HTTP Data Length Issues, "Chunked" Transfers and Message Trailers
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Two different levels of encodings are used in HTTP: content encodings, which are applied to HTTP entities, and transfer encodings, which are used over entire HTTP messages. Content encodings are used for convenience to package entities for transmission, where transfer encodings are hop-specific, and are intended for use in situations where data needs to be made safe for transfer.
However, weve already seen in the previous topic that HTTP can transport arbitrary binary data, so unlike the situation where MIME had to make binary data safe for RFC 822, this is not an issue. Therefore, why are transport encodings needed at all? In theory they are not, and HTTP/1.0 did not even have a Transfer-Encoding header (though it did use content encodings). The concept of transfer encoding became important in HTTP/1.1 due to another key feature of that version of HTTP: persistent connections.
Recall that HTTP uses the Transmission Control Protocol (TCP) for connections. One of the key characteristics of TCP is that it transmits all data as a stream of unstructured bytes. TCP itself does not provide any way of differentiating between the end of one piece of data and the start of the next; this is left up to each application.
In HTTP/1.0 (and HTTP/0.9) this was not a problem, because those versions used only transitory connections. Each HTTP session consisted of only one request and one response; since client and server only each sent one piece of data, there was no need to worry about differentiating HTTP messages on a connection. HTTP/1.1s persistent connections improve performance by letting devices send requests and responses one after the other over a single TCP connection. However, the fact that messages are sent in sequence makes differentiating them a concern.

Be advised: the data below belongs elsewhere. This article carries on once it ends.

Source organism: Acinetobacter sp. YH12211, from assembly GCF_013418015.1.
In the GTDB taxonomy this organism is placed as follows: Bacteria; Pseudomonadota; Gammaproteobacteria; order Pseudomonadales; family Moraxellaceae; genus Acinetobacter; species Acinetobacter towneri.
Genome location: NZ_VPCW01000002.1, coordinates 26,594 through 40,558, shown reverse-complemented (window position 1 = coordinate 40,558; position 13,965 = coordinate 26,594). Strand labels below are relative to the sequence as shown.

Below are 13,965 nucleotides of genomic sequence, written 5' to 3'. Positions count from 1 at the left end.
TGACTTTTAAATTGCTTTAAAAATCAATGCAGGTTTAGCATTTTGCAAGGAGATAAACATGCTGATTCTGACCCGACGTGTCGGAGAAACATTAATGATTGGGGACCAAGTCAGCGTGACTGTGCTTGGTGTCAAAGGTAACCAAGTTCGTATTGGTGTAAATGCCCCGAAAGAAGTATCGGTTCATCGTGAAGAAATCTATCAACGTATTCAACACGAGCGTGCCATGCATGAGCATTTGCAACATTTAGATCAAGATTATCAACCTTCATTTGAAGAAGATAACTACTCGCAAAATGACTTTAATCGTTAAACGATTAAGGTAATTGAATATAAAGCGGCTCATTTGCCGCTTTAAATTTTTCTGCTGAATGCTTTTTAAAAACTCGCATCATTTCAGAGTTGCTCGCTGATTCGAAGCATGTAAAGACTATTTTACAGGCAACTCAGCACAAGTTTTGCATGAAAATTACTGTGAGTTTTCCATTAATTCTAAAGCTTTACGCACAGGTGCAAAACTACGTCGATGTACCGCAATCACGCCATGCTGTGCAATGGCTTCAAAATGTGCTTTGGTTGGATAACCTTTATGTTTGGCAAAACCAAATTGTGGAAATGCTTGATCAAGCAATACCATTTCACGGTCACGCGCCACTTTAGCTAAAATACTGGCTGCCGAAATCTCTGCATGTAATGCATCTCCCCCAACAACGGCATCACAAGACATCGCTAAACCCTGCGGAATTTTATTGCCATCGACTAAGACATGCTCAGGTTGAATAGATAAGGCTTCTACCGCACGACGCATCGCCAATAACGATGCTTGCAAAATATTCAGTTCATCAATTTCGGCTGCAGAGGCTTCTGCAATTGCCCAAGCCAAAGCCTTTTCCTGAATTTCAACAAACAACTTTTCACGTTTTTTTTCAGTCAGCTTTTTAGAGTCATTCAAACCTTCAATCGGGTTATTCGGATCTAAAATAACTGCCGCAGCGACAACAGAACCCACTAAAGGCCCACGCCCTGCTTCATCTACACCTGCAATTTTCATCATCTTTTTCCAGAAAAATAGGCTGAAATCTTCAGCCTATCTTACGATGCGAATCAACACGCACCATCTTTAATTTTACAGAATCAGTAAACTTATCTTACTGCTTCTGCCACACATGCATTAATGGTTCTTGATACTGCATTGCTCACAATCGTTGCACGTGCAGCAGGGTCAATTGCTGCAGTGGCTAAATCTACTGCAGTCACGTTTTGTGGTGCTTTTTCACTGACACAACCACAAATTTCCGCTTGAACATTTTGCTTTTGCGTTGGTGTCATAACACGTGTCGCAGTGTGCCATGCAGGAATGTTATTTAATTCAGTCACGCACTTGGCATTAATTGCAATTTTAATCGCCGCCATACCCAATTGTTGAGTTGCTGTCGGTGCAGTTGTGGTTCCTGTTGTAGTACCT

There are two usual approaches to dealing with this sort of data length issue: either using an explicit delimiter to mark the end of the message, or including a length header or field to tell the recipient how long each message is. The first approach could not really have been done easily while maintaining compatibility with older versions of the protocol. This left the second approach; since HTTP already had a Content-Length entity header, the solution was to use this to indicate the length of each message at transmission time.
This method works fine in cases where the size of the entity to be transferred is known in advance, such as when a static file such as a text document, image or executable program needs to be transmitted. However, there are many types of resources that are generated dynamically; the total size of such a resource is not known until it has been completely processed. While not typical in HTTPs early days, these account for a large percentage of World Wide Web traffic today.
Many Web pages are often not static HTML files, but rather are created as output from scripts or programs based on user input; discussion forums would be a good example. Even HTML files today are often not static. They usually contain program elements such as server-side includes (SSIs) that cause code to be generated on-the-fly, so their exact size is cannot be determined in advance.
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